Raducan, the first Romanian to claim the all-round titlesince Nadia Comaneci in 1976, posted a winning mark of 38.893.
Simona Amanar, the winner of four medals at the 1996Olympics, took the silver with 38.642 and Maria Olaru, theworld all-round champion, the bronze with 38.581, in anerror-filled final that ended in controversy and confusion.
With the normal competition finished, officials gave the 18 gymnasts fromthe first two rotations the opportunity to re-do their vaultsafter it was discovered the height of apparatus was fivecentimeters too short.
In the end, the standings weren’t altered and Romania became just the second country to sweep the event and first since the Soviet Union in 1960. All-around favorite Svetlana Khorkina of Russia finished 11th.
Americans were shut out in the medals race. Elise Ray finished the highest of all Americans in 14th place. Teammates Amy Chow was 15th and Kristen Maloney was 20th.
The United States qualified two boats to the finals in fiveclasses and Britain’s Steve Redgrave is still on target for five.
The American pair of Ted Murphy and Sebastian Bea advanced alongwith a four headed by Michael Wherley, who moved from a three-timeworld champion eight to the four.
The doubles tandem of Mike Ferry and Henry Nuzum and soloistsDon Smith and Monica Michini failed to qualify.
Wherley’s crew was in the same heat as the British fourspearheaded by Redgrave, who is trying to become only the thirdperson from any sport to win gold at five straight Olympics.
J.J. Isler watched her overall lead in the women’s 470competition disappear as she dropped into third place after fourraces. She finished 15th out of 19 boats in the third fleet race,then rebounded to finish third in the next race.
Isler and several other skippers flew protest flags at the endof the first race on the Pacific Ocean. Protests are heard at nightback at the Rushcutters Bay marina.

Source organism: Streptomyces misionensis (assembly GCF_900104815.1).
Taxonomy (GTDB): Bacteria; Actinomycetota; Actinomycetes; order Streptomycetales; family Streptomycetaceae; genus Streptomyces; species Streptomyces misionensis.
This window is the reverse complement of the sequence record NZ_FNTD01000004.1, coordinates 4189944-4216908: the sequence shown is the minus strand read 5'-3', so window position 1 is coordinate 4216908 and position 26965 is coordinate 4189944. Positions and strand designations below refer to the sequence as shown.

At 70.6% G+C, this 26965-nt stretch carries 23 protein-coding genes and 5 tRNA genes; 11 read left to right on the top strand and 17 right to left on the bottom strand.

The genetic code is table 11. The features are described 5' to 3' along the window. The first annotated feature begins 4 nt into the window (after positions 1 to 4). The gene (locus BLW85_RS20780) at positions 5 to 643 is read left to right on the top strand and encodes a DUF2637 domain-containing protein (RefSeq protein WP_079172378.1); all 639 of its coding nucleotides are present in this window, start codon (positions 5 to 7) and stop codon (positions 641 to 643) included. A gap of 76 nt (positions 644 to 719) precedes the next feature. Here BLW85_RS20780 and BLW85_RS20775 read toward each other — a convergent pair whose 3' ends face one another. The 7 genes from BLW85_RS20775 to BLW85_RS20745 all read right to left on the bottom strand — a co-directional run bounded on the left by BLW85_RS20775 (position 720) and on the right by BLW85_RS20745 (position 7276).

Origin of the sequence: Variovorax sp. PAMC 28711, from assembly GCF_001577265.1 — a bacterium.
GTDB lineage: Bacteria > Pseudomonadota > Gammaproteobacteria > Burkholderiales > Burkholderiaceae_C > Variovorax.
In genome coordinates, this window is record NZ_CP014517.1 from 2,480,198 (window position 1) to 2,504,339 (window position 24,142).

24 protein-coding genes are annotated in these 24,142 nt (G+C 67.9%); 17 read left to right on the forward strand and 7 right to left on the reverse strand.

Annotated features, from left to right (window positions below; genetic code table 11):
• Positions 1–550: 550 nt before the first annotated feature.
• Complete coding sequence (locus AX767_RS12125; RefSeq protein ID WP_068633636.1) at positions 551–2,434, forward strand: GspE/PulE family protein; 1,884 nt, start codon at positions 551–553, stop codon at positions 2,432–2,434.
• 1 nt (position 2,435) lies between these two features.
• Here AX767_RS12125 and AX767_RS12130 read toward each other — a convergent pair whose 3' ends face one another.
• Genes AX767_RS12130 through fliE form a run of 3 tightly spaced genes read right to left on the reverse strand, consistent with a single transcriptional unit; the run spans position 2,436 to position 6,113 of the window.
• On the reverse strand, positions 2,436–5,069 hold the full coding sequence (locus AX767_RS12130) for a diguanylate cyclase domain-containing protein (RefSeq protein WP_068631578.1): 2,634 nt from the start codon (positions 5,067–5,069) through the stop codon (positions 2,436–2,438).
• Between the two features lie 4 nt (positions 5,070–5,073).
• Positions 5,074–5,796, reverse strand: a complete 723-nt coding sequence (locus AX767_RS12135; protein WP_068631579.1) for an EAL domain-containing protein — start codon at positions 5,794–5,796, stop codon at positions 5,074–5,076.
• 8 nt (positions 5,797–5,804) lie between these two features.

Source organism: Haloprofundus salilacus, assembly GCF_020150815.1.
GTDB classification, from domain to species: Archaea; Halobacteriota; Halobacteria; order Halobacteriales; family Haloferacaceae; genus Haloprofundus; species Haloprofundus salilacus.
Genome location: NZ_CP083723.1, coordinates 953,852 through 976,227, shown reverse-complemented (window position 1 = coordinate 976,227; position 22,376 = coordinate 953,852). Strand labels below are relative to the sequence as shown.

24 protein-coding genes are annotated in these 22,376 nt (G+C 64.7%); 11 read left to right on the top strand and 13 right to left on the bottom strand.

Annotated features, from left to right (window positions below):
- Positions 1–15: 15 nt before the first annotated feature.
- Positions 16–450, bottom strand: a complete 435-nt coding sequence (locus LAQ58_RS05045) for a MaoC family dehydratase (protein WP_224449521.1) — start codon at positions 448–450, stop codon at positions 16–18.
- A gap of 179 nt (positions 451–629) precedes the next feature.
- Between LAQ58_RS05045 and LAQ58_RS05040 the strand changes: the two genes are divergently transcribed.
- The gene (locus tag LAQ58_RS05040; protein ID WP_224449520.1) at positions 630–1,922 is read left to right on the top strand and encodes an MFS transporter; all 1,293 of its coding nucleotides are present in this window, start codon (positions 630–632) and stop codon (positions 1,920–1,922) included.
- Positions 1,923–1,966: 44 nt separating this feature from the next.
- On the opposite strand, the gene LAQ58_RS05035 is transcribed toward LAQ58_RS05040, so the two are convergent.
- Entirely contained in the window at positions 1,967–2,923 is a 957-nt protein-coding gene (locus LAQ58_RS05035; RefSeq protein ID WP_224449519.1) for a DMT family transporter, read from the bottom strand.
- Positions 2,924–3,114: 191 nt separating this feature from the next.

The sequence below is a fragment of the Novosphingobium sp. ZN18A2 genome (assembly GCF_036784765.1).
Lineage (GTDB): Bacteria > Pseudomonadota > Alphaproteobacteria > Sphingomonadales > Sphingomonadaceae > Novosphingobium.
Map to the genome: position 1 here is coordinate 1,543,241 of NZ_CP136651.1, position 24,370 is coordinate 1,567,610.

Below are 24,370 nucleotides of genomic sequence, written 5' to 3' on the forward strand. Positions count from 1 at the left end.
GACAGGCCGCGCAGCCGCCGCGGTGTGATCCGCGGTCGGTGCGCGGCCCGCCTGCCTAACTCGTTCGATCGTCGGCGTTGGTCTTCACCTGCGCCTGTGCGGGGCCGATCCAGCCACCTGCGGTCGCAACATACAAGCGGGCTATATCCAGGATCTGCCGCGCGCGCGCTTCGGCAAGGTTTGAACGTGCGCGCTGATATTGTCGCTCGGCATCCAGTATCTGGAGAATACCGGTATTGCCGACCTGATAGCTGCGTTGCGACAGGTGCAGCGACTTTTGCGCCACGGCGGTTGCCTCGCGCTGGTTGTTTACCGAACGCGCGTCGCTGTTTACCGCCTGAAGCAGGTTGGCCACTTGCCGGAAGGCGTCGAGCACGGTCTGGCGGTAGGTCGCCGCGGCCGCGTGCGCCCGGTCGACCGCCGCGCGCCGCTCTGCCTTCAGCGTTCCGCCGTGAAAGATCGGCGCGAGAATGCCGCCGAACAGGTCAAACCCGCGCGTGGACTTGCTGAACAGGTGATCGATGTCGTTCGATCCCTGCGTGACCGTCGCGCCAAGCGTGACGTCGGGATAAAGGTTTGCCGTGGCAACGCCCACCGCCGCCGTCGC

While Isler faltered, brothers Jonathan and Charlie McKee ofSeattle moved into first place in the 49er class despite havingtheir worst day in the regatta.
The McKees finished 14th and 13th before rebounding to win thethird race. Under regatta rules, they are allowed to throw outtheir worst finish to date.
The Soling fleet races concluded Wednesday, with Americanskipper Jeff Madrigali finishing fourth to earn a first-round byein the match-racing series.
Jonas Edman of Sweden fell one point short of a perfect 600score in the opening round, then held on to win the men’s 50-meterrifle prone event.
In the men’s 25-meter rapid fire pistol, Germany’s Ralf Schumannfailed in his attempt to win an unprecedented third straight goldmedal. Schumann scored 584 to place seventh in the eight-man final.Sergei Alifirenko of Russia won the event.
Zemfira Meftakhetdinova of Azerbaijan won the first women’sskeet competition. Zhang Shan of China, who won the open skeetevent at the 1992 Barcelona Olympics, failed to qualify for thefinal.
Lisa Fernandez gave up a two-run homer to Peta Edebone’s in thebottom of the 13th inning as Australia rallied to win 2-1 and sendthe United States to a shocking third consecutive loss.
Fernandez struck out 25 and gave up just two hits, but theAmericans were unable to score until Christie Ambrosi’s RBI singlein the top of the 13th made it 1-0.
American Lenny Krayzelburg, who emigrated from Ukraine 11 yearsago, won his second Olympic gold. He swam an Olympic record 1minute, 56.76 seconds—slightly less than a second off his worldrecord in the 200-meter backstroke. He also broke the Olympic markin the preliminaries and semifinals.
Inge de Bruijn of Netherlands won the 100-meter freestyle in53.83 missing her world record of 53.77. She won the 100 butterflySunday.
Therese Alshammar of Sweden took silver in 54.33. Americans DaraTorres and Jenny Thompson tied for third.
Agnes Kovacs of Hungary won the 200-meter breaststroke andMassimiliano Rosolino of Italy won the men’s 200-meter individualmedley in an Olympic-record 1 minute, 58.98 seconds.
Tom Dolan of the United States, who set a world record in the400 IM, was second.
Earlier Brooke Bennett followed up a magnificent American nightin the Olympic pool by getting started on a second straight goldmedal in the 800-meter freestyle being the top qualifier. Bennettwill try to join Janet Evans (1988, ’92) as the only back-to-backwinners of the event.
Defending champion Lindsay Davenport withdrew because of aninjury, ending a bid by the U.S. team for a medals sweep in women’stennis. The top-seeded Davenport aggravated her sprained left footin a first-round victory.
Venus Williams extended her winning streak to 28 matches bybeating Tamarine Tanasugarn of Thailand 6-2, 6-3 in the secondround. Williams’ victory left her one round from a quarterfinalshowdown with the last player to beat her, Arantxa Sanchez-Vicario,who advanced to the third round by beating Patricia Wartusch ofAustria 6-2, 6-4.
The winless U.S. men’s team was shut out by Yugoslavia 25-25,25-20, 25-23.
While the Americans (0-3) aren’t mathematically out of thetournament yet, they’re at the bottom of Group B standings and needa lot of help to make the quarterfinals.